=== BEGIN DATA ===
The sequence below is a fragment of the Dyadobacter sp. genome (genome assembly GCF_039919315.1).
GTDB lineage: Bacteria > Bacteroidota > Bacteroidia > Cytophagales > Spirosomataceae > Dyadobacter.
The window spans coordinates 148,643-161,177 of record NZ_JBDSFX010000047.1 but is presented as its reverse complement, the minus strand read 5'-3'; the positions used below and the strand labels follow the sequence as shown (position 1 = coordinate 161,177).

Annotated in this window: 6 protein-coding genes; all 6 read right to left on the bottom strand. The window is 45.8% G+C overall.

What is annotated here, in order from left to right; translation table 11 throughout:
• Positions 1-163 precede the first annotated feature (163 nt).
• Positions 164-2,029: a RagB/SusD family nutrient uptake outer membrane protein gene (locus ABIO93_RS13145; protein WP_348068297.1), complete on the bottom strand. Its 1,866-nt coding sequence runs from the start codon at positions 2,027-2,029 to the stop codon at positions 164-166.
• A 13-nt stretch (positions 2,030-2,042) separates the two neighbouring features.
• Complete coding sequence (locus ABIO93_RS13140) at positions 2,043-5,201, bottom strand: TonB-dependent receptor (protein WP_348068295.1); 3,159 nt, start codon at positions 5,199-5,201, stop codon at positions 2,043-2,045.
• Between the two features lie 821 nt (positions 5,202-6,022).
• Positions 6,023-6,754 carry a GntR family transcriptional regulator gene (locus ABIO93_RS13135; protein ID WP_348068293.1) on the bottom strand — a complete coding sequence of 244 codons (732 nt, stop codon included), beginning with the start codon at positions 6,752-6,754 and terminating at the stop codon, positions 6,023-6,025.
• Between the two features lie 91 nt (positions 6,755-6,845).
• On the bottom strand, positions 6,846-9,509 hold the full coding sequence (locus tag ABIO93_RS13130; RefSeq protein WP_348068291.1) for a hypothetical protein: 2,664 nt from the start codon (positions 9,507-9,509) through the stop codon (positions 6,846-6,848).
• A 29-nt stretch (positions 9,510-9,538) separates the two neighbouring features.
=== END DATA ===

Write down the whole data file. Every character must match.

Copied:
The sequence below is a fragment of the Dyadobacter sp. genome (genome assembly GCF_039919315.1).
GTDB lineage: Bacteria > Bacteroidota > Bacteroidia > Cytophagales > Spirosomataceae > Dyadobacter.
The window spans coordinates 148,643-161,177 of record NZ_JBDSFX010000047.1 but is presented as its reverse complement, the minus strand read 5'-3'; the positions used below and the strand labels follow the sequence as shown (position 1 = coordinate 161,177).

Annotated in this window: 6 protein-coding genes; all 6 read right to left on the bottom strand. The window is 45.8% G+C overall.

What is annotated here, in order from left to right; translation table 11 throughout:
• Positions 1-163 precede the first annotated feature (163 nt).
• Positions 164-2,029: a RagB/SusD family nutrient uptake outer membrane protein gene (locus ABIO93_RS13145; protein WP_348068297.1), complete on the bottom strand. Its 1,866-nt coding sequence runs from the start codon at positions 2,027-2,029 to the stop codon at positions 164-166.
• A 13-nt stretch (positions 2,030-2,042) separates the two neighbouring features.
• Complete coding sequence (locus ABIO93_RS13140) at positions 2,043-5,201, bottom strand: TonB-dependent receptor (protein WP_348068295.1); 3,159 nt, start codon at positions 5,199-5,201, stop codon at positions 2,043-2,045.
• Between the two features lie 821 nt (positions 5,202-6,022).
• Positions 6,023-6,754 carry a GntR family transcriptional regulator gene (locus ABIO93_RS13135; protein ID WP_348068293.1) on the bottom strand — a complete coding sequence of 244 codons (732 nt, stop codon included), beginning with the start codon at positions 6,752-6,754 and terminating at the stop codon, positions 6,023-6,025.
• Between the two features lie 91 nt (positions 6,755-6,845).
• On the bottom strand, positions 6,846-9,509 hold the full coding sequence (locus tag ABIO93_RS13130; RefSeq protein WP_348068291.1) for a hypothetical protein: 2,664 nt from the start codon (positions 9,507-9,509) through the stop codon (positions 6,846-6,848).
• A 29-nt stretch (positions 9,510-9,538) separates the two neighbouring features.